MANCHESTER, Tenn. - The parking lot at the Walmart near the Bonnaroo Music & Arts Festival site in Manchester looked like a tie-dye explosion.
Hundreds of flip-flop flapping, tie-dyed teens and 20-somethings prowled the store's aisles Wednesday looking for tents, towels, sleeping bags, coolers and water. Lots and lots of water.
"A few were here Sunday, and last night was the big night for everybody to start arriving," said store manager Candie Hedge, who like most employees was sporting a tie-dyed T-shirt.
"We're going to be going up on the roof in a little bit to take a picture of it," Hedge said.
Coffee County folks say their coffers experience a Bonnaroo-related explosion from what analysts say is a $51.1 million financial boost for the county and Tennessee from the 80,000-plus music fans who fill the 700-acre farm on the outskirts of town. Officials said Coffee gets about $36 million from purchases of gas, food and lodging before, during and after the event.
Philadelphia teenager Tom McHugh, a self-described "smelly hippie," said he had already spent most of the money he brought with him, about $90 of it on food and supplies for the next four days.
McHugh, 18, said he was a first-time Bonnaroo volunteer in town with three buddies who had volunteered last year.
Coffee County Mayor David Pennington said Bonnaroo is a godsend for county government, too, contributing an extra $600,000 in sales tax alone in 2012.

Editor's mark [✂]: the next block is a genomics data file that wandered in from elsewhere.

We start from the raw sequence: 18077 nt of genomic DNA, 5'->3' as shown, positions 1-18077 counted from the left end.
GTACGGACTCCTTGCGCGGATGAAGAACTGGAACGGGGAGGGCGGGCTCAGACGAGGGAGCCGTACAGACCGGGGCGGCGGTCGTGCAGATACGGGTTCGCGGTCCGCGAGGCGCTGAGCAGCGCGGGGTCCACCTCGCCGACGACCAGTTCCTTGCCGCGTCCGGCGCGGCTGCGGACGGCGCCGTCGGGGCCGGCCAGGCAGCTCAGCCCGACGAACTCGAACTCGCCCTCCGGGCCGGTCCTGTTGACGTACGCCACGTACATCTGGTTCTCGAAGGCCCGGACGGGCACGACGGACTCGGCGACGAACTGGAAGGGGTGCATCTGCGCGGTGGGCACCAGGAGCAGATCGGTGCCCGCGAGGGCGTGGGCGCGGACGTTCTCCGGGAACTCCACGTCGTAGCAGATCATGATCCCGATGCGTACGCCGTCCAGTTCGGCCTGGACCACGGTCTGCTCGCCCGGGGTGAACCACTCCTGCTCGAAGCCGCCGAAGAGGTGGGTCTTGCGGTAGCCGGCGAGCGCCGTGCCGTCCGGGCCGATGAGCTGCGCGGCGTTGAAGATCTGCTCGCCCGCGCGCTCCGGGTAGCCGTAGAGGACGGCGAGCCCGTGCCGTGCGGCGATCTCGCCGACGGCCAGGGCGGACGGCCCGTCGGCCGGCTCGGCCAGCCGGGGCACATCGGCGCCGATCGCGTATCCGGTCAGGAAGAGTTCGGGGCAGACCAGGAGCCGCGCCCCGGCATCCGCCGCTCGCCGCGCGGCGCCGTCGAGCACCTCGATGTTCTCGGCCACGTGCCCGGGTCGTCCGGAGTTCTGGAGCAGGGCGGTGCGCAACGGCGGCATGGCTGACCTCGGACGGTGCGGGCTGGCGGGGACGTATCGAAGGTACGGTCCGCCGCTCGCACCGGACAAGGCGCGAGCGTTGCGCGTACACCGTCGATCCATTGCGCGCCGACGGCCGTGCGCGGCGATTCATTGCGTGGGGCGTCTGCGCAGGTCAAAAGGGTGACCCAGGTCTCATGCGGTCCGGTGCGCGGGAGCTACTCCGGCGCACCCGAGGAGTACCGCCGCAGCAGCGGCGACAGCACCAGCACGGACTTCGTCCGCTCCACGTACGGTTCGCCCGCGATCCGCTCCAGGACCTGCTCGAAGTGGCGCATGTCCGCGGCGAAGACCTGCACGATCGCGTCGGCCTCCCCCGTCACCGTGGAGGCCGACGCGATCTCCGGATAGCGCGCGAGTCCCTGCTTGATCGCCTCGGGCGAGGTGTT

Other money comes from a $3 fee on every ticket sold that generated more than $260,000 last year and conditional-use permits for vendors that accounted for an additional $42,000. Those funds combine with $57 business licenses each vendor must purchase, of which the county keeps $7, Pennington said. The 210 licenses sold so far generated almost $1,500.
Manchester Alderwoman Roxanne Smith said a major spin-off for the town is the Musictree Festival, a five-day lineup of musical events held at live venues around the city the week before Bonnaroo. Smith said this year was the second for the annual event that seems to be considered a "testing ground" for acts that cast longing eyes toward Bonnaroo.
Pennington also feels a personal impact at the Jiffy Burger Restaurant that his wife, Nancy, and daughter, Tracy St. John, run downtown.
"Business is usually very consistent, but for those two weeks [around Bonnaroo] we'll see a 15- to 20-percent boost," St. John said of the festival's annual impact. "One day last week we had 40 double cheeseburgers. Yesterday, about every third or fourth ticket had a Bonnaroo Burger on it."
But not every business owner has Bonnaroo dollar signs in their eyes.
Karen Smith, owner of the new J&K Market just outside one of Bonnaroo's entrances, worries that this year's earlier festival opening will reduce sales outside the event site.
"They're starting to come in," she said doubtfully. "We'll see. Ask me next week."
Contact staff writer Ben Benton at bbenton@times freepress.com or 423-757-6569.